The players repeated Game 3 up until move 15, where Anand varied with 15. ... Rg8, anticipating a possible improvement by Kramnik, who chose to sacrifice material in their earlier encounter. For the next 10 or so moves most commentators thought that Kramnik held the better position, but by move 24 Kramnik began to lose the thread of the position. Then on move 29 he grabbed a pawn that was definitely poisoned, and had to resign 7 moves later. Anand's 34th move (Ne3!) was an elegant way to end the game.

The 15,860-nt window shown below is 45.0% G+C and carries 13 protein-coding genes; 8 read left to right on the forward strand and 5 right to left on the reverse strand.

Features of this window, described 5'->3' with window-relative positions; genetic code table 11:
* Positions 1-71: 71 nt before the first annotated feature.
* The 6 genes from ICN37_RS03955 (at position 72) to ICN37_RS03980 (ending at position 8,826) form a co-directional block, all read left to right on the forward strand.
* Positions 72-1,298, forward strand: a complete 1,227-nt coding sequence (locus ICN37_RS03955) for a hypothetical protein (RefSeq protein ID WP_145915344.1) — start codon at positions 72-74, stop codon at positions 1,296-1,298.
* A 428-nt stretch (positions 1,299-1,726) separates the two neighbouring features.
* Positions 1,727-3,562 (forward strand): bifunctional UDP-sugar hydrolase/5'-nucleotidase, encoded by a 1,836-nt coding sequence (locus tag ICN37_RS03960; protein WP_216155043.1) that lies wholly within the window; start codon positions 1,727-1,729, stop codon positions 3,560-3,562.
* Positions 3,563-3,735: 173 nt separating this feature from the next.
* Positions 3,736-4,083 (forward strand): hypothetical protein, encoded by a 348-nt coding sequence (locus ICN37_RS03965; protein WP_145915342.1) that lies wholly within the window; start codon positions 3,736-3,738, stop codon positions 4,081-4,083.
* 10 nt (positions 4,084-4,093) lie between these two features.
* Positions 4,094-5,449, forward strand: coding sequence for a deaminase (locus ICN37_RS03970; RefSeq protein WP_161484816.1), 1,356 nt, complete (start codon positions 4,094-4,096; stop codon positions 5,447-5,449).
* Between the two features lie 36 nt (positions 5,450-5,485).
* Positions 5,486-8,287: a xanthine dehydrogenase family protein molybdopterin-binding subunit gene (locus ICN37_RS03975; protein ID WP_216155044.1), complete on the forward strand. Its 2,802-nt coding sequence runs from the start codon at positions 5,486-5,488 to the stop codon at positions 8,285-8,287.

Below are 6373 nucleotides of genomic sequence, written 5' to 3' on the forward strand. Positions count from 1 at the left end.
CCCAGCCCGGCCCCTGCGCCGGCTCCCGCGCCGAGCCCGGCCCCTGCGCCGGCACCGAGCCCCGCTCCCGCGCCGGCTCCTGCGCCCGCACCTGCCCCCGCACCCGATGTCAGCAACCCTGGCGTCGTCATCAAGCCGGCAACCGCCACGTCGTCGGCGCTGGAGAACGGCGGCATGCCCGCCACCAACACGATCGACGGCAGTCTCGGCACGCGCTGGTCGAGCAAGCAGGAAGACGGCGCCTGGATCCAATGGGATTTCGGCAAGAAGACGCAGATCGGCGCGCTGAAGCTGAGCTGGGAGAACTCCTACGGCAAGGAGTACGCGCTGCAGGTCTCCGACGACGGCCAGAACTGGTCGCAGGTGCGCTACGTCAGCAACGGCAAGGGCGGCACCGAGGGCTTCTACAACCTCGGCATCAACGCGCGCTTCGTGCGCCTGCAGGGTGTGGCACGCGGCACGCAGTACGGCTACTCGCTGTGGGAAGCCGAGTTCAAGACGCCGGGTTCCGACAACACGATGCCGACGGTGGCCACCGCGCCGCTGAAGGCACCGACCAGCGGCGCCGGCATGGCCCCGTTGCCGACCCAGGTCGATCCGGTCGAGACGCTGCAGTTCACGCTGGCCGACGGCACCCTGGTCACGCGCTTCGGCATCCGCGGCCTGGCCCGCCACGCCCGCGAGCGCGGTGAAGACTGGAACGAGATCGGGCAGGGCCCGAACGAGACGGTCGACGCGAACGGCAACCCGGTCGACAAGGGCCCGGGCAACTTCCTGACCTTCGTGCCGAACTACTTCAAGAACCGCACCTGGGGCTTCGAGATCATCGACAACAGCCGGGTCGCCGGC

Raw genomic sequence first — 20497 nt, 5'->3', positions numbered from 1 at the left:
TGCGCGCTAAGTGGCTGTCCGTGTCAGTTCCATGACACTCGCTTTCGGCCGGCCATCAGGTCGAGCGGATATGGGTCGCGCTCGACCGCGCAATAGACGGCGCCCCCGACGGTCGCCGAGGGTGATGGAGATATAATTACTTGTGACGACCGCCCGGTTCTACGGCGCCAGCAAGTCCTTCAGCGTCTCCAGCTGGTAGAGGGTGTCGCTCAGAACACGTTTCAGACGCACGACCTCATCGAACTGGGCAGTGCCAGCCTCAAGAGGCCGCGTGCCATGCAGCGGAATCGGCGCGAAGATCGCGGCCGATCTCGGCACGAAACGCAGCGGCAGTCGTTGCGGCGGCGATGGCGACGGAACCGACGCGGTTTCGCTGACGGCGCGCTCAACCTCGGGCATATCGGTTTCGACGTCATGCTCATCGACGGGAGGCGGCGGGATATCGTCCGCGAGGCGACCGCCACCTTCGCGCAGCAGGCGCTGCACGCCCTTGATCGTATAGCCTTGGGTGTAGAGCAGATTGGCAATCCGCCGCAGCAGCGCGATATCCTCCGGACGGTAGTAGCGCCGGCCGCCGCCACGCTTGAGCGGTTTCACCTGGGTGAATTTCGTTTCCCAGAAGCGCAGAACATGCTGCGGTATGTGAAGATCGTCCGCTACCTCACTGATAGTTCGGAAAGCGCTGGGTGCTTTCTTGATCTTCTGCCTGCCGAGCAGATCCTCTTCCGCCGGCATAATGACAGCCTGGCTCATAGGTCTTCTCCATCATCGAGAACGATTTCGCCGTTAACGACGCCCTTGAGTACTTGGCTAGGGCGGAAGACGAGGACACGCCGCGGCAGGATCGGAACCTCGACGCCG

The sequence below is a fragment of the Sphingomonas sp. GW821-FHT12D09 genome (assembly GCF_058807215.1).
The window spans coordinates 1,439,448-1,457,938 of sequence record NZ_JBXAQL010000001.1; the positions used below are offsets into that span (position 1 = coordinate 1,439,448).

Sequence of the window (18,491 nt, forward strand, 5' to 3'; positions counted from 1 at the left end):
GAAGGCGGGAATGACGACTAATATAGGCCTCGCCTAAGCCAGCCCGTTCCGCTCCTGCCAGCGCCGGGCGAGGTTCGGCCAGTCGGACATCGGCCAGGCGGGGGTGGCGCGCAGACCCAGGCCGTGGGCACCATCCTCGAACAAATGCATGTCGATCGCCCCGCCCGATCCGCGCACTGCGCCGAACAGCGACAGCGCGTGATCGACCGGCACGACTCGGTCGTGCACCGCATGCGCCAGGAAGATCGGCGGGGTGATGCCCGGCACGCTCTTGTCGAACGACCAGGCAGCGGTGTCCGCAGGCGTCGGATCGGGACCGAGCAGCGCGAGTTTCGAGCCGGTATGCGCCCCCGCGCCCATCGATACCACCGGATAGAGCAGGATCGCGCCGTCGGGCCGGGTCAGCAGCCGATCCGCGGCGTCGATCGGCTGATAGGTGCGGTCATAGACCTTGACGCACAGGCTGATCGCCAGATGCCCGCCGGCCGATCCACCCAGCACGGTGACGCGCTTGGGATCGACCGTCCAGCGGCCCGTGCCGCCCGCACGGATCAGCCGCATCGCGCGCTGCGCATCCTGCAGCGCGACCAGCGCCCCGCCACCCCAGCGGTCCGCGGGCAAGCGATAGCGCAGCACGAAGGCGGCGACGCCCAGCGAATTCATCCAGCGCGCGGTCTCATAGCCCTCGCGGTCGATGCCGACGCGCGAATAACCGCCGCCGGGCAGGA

So Anand leads 3.5-1.5 after 5 games. In such a short match (12 games) this is already a significant margin, and I would be surprised if Kramnik is able to come back from this. What we may see know is a couple of safe draws before Kramnik tries to mix it up, hoping to force Anand into error. If that strategy fails the end result could be a real blow-out.